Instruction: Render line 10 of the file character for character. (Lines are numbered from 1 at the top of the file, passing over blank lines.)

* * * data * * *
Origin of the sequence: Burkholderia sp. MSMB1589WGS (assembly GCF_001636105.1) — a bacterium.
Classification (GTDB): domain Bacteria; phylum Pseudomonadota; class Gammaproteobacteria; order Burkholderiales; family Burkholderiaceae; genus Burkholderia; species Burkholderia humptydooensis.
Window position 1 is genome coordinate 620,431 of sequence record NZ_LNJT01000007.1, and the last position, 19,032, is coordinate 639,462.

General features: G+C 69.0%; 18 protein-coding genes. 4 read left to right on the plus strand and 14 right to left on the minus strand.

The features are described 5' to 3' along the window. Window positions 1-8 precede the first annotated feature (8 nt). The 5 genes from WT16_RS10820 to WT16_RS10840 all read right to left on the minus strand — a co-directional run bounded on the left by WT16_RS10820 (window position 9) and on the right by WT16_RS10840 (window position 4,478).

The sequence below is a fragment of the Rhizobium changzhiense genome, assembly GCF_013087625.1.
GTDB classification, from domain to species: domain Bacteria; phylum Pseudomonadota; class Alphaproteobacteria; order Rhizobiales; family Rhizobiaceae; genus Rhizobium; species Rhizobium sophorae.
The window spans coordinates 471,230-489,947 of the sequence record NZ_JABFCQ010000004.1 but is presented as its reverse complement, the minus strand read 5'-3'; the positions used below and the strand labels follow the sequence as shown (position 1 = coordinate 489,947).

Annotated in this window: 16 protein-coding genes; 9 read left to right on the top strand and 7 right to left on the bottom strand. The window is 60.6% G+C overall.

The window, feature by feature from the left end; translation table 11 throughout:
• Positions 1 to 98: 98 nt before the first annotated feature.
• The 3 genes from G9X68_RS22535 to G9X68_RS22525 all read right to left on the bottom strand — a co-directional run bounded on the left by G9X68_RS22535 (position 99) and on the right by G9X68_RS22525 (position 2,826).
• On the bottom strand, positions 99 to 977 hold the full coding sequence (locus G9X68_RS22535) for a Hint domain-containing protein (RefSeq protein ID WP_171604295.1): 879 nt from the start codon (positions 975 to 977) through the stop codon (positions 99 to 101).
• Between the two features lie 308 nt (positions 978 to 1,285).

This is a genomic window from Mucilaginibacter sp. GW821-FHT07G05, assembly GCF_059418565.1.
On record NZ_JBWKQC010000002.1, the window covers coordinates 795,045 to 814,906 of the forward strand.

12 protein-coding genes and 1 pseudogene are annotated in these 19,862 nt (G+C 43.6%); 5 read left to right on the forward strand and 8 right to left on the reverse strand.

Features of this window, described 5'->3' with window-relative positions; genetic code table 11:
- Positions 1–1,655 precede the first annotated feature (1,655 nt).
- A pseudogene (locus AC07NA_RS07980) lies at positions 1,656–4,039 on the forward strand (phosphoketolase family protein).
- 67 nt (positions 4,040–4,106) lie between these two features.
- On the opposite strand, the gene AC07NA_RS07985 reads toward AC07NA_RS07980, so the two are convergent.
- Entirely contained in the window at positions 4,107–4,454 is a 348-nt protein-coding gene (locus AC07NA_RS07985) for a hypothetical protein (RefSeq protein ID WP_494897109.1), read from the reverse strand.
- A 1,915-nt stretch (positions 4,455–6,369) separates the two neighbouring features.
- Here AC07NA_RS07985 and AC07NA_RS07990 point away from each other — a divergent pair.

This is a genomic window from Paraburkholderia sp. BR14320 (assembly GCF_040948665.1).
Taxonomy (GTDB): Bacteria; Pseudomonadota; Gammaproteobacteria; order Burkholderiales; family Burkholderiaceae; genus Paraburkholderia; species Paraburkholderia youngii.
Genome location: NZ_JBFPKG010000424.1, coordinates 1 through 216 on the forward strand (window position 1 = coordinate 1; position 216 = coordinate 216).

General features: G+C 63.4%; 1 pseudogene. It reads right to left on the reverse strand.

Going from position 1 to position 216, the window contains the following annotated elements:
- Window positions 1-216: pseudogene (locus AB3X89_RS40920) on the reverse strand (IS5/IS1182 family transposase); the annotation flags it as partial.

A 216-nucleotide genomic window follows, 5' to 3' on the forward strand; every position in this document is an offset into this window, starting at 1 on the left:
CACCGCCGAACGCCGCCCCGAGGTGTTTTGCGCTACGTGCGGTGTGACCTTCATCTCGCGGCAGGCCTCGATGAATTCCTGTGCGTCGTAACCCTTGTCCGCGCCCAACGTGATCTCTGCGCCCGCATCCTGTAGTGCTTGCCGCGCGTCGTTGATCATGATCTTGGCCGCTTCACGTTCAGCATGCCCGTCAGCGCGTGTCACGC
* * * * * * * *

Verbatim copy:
The window, feature by feature from the left end; translation table 11 throughout: